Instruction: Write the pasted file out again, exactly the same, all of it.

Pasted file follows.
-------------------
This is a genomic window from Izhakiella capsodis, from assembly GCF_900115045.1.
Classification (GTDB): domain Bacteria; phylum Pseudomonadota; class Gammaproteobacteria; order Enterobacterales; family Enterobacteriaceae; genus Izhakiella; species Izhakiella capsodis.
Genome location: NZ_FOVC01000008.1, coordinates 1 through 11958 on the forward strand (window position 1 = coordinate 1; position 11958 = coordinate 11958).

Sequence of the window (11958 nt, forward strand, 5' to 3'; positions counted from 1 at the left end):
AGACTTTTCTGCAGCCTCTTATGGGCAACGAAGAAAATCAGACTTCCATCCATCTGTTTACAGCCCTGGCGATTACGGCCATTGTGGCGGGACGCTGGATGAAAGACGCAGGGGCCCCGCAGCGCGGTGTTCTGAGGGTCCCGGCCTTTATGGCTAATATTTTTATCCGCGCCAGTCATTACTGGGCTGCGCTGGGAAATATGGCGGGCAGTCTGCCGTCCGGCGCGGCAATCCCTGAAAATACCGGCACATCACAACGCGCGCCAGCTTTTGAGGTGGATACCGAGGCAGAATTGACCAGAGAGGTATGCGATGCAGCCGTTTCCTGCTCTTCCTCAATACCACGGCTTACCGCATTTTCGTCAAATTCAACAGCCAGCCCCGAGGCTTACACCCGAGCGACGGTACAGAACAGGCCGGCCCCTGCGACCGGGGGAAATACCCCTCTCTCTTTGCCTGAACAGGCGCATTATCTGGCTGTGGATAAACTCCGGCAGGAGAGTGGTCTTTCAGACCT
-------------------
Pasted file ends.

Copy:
This is a genomic window from Izhakiella capsodis, from assembly GCF_900115045.1.
Classification (GTDB): domain Bacteria; phylum Pseudomonadota; class Gammaproteobacteria; order Enterobacterales; family Enterobacteriaceae; genus Izhakiella; species Izhakiella capsodis.
Genome location: NZ_FOVC01000008.1, coordinates 1 through 11958 on the forward strand (window position 1 = coordinate 1; position 11958 = coordinate 11958).

Sequence of the window (11958 nt, forward strand, 5' to 3'; positions counted from 1 at the left end):
AGACTTTTCTGCAGCCTCTTATGGGCAACGAAGAAAATCAGACTTCCATCCATCTGTTTACAGCCCTGGCGATTACGGCCATTGTGGCGGGACGCTGGATGAAAGACGCAGGGGCCCCGCAGCGCGGTGTTCTGAGGGTCCCGGCCTTTATGGCTAATATTTTTATCCGCGCCAGTCATTACTGGGCTGCGCTGGGAAATATGGCGGGCAGTCTGCCGTCCGGCGCGGCAATCCCTGAAAATACCGGCACATCACAACGCGCGCCAGCTTTTGAGGTGGATACCGAGGCAGAATTGACCAGAGAGGTATGCGATGCAGCCGTTTCCTGCTCTTCCTCAATACCACGGCTTACCGCATTTTCGTCAAATTCAACAGCCAGCCCCGAGGCTTACACCCGAGCGACGGTACAGAACAGGCCGGCCCCTGCGACCGGGGGAAATACCCCTCTCTCTTTGCCTGAACAGGCGCATTATCTGGCTGTGGATAAACTCCGGCAGGAGAGTGGTCTTTCAGACCT